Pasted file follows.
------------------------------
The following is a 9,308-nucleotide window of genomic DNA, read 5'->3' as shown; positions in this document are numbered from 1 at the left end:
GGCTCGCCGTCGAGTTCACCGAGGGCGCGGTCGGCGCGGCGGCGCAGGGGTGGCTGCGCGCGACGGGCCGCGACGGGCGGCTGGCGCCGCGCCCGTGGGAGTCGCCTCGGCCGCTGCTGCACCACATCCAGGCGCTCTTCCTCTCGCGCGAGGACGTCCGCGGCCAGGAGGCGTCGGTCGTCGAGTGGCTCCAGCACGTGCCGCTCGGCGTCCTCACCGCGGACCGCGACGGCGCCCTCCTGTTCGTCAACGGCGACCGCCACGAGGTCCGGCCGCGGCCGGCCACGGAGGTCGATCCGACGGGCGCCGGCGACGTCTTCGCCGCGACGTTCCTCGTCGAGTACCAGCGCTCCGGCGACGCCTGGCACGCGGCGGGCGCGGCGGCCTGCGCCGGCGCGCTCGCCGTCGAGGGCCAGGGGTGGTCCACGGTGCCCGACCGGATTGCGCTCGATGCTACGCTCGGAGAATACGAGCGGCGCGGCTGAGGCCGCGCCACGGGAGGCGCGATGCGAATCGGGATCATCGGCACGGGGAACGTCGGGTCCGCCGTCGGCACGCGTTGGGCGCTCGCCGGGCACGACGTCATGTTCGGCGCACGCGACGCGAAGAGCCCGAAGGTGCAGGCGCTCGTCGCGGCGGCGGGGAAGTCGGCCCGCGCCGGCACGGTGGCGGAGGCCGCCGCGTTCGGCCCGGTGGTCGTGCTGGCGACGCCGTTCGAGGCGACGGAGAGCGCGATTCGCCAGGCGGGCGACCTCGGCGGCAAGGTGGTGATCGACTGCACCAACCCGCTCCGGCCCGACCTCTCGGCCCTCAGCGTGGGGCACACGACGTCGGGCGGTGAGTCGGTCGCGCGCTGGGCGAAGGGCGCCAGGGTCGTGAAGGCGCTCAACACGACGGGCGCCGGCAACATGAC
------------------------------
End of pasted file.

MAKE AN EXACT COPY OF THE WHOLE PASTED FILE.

The following is a 9,308-nucleotide window of genomic DNA, read 5'->3' as shown; positions in this document are numbered from 1 at the left end:
GGCTCGCCGTCGAGTTCACCGAGGGCGCGGTCGGCGCGGCGGCGCAGGGGTGGCTGCGCGCGACGGGCCGCGACGGGCGGCTGGCGCCGCGCCCGTGGGAGTCGCCTCGGCCGCTGCTGCACCACATCCAGGCGCTCTTCCTCTCGCGCGAGGACGTCCGCGGCCAGGAGGCGTCGGTCGTCGAGTGGCTCCAGCACGTGCCGCTCGGCGTCCTCACCGCGGACCGCGACGGCGCCCTCCTGTTCGTCAACGGCGACCGCCACGAGGTCCGGCCGCGGCCGGCCACGGAGGTCGATCCGACGGGCGCCGGCGACGTCTTCGCCGCGACGTTCCTCGTCGAGTACCAGCGCTCCGGCGACGCCTGGCACGCGGCGGGCGCGGCGGCCTGCGCCGGCGCGCTCGCCGTCGAGGGCCAGGGGTGGTCCACGGTGCCCGACCGGATTGCGCTCGATGCTACGCTCGGAGAATACGAGCGGCGCGGCTGAGGCCGCGCCACGGGAGGCGCGATGCGAATCGGGATCATCGGCACGGGGAACGTCGGGTCCGCCGTCGGCACGCGTTGGGCGCTCGCCGGGCACGACGTCATGTTCGGCGCACGCGACGCGAAGAGCCCGAAGGTGCAGGCGCTCGTCGCGGCGGCGGGGAAGTCGGCCCGCGCCGGCACGGTGGCGGAGGCCGCCGCGTTCGGCCCGGTGGTCGTGCTGGCGACGCCGTTCGAGGCGACGGAGAGCGCGATTCGCCAGGCGGGCGACCTCGGCGGCAAGGTGGTGATCGACTGCACCAACCCGCTCCGGCCCGACCTCTCGGCCCTCAGCGTGGGGCACACGACGTCGGGCGGTGAGTCGGTCGCGCGCTGGGCGAAGGGCGCCAGGGTCGTGAAGGCGCTCAACACGACGGGCGCCGGCAACATGAC